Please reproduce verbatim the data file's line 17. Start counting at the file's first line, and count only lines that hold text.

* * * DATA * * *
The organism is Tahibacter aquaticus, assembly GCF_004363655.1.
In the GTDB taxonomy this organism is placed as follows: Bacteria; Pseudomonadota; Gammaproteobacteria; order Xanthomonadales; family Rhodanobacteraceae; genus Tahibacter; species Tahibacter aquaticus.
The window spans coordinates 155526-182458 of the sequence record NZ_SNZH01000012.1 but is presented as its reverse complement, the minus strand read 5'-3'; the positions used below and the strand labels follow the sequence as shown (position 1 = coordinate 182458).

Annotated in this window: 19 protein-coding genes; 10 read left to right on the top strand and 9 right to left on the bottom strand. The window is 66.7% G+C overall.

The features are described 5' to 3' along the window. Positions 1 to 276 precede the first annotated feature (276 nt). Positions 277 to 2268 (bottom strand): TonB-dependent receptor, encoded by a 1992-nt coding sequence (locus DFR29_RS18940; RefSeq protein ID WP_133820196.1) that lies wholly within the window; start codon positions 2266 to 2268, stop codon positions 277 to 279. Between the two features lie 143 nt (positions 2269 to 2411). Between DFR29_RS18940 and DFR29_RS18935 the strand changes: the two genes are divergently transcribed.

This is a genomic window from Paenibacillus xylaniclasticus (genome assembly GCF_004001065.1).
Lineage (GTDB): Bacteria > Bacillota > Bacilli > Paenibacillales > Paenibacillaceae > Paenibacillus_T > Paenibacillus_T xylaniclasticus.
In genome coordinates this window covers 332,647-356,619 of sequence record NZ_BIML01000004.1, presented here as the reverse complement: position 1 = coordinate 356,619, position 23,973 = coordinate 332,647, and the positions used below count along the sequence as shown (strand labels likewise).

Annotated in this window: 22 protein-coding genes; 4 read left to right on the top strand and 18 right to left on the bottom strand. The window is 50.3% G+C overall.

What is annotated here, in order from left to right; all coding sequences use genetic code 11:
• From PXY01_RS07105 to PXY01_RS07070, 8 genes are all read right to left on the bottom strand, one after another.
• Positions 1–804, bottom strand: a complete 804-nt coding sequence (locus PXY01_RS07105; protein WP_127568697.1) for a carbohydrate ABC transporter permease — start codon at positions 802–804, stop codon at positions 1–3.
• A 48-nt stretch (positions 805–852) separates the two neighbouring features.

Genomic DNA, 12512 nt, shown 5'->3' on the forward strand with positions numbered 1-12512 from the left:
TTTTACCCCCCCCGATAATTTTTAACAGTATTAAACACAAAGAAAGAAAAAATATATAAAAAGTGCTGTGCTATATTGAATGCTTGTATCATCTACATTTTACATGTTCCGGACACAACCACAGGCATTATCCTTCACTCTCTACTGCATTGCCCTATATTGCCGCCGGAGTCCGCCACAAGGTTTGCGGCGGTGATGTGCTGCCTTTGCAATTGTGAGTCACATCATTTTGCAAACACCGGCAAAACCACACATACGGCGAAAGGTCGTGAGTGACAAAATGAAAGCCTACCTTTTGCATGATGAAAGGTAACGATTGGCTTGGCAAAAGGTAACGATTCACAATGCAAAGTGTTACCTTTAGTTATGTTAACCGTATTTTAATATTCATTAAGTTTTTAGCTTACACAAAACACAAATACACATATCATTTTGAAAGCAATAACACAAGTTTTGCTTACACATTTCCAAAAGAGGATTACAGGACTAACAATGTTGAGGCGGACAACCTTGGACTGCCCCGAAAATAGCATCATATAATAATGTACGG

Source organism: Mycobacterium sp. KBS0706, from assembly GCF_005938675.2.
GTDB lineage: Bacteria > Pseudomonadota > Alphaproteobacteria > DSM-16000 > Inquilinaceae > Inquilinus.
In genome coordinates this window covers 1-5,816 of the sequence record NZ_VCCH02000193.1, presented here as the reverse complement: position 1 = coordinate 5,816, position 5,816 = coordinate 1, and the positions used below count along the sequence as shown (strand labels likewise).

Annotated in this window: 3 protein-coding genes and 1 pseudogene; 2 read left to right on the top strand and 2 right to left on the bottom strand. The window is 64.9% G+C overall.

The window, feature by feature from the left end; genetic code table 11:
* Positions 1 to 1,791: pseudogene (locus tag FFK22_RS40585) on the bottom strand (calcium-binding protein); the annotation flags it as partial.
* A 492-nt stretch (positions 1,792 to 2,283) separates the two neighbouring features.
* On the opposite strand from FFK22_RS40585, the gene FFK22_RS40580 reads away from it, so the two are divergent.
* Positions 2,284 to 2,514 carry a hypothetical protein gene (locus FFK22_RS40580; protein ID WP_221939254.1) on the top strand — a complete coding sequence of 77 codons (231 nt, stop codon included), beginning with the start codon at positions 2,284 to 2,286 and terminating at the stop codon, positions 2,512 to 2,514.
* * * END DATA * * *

GTDB lineage: Bacteria > Pseudomonadota > Alphaproteobacteria > DSM-16000 > Inquilinaceae > Inquilinus.